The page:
And if you want to manually add those rules and add a rule for protocol 112 (VRRP), here are the commands that you could use on both nodes:

Change your interface and tighten the source and/or destination networks to your requirements.

Troubleshooting Multicast

Here are some commands which show you the status of various interfaces and multicast groups those interfaces are member of:

ProTip: if multicast is disabled (but enabled in the kernel) you can manually enable it with the following command:

How to setup MariaDB Galera Cluster 10.0 on CentOS

Introduction

MariaDB is a drop-in replacement for MySQL. MariaDB Galera Cluster is a synchronous multi-master cluster for MariaDB. It is available on Linux only, and only supports the XtraDB/InnoDB storage engines.

This blog post explains step by step how to setup MariaDB Galera Cluster 10.0 with 3 nodes running on CentOS 6.5 x86_64 resulting in a HA (high-availability) database cluster.

Cluster details

I’m using 3 freshly deployed VMs running a minimal install of CentOS 6.5 x86_64.

Cluster node 1 has hostname db1 and IP address 10.0.0.9
Cluster node 2 has hostname db2 and IP address 10.0.0.11
Cluster node 3 has hostname db3 and IP address 10.0.0.13

Step 1 – set SELinux in permissive mode

It’s currently not possible to have SELinux in enforcing mode because there are no policies (yet) for MariaDB Galera Cluster 10.0. I have filed BZ1117233. Hopefully the SELinux developers will soon add proper policies. For now put SELinux into permissive mode on all nodes:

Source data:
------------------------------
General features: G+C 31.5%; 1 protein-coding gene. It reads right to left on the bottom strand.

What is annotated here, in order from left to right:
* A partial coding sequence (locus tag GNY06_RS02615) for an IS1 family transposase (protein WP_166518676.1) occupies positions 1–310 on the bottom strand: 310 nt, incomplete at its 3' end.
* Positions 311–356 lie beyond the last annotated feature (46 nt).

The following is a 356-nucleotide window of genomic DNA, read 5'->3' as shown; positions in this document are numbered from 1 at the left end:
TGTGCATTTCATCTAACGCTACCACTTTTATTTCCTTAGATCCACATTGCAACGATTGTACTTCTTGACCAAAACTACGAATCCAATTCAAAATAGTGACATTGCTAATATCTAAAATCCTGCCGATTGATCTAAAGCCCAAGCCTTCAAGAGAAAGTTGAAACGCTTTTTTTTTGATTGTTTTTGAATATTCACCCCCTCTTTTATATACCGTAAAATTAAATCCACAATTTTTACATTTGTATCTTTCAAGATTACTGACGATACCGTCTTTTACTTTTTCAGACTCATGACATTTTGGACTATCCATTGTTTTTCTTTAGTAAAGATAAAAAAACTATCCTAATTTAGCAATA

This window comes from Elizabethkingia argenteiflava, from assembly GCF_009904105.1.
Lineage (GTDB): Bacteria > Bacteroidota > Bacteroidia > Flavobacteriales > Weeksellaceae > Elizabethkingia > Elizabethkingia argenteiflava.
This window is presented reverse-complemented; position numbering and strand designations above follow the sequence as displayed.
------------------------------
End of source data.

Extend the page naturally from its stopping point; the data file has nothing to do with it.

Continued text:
Update: SELinux policies for MariaDB Galera 10 will be in RHEL 6.6 and CentOS 6.6.

Step 2 – configure the firewall

MariaDB Galera Cluster on each cluster node must be able to talk to MariaDB Galera Cluster on the other nodes so we need to open some firewall ports. Execute the following commands on all nodes:

Please not that these rules allow any host on your local IP network to access the database nodes. For production make it more secure by specifying the source IP range from which connections to the database nodes are accepted.

Step 3 – install the MariaDB repository

I’m using the MariaDB Galera Cluster RPM packages from mariadb.org. Add the MariaDB RPM repository by executing the following command on all nodes:

Step 4 – install MariaDB Galera Cluster 10.0 software

If you did a CentOS 6 minimal installation then make sure you install the socat package from the EPEL repository before proceeding with installing the MariaDB Galera Cluster 10.0 software. You can find the socat package at http://dl.fedoraproject.org/pub/epel/6/x86_64/repoview/socat.html.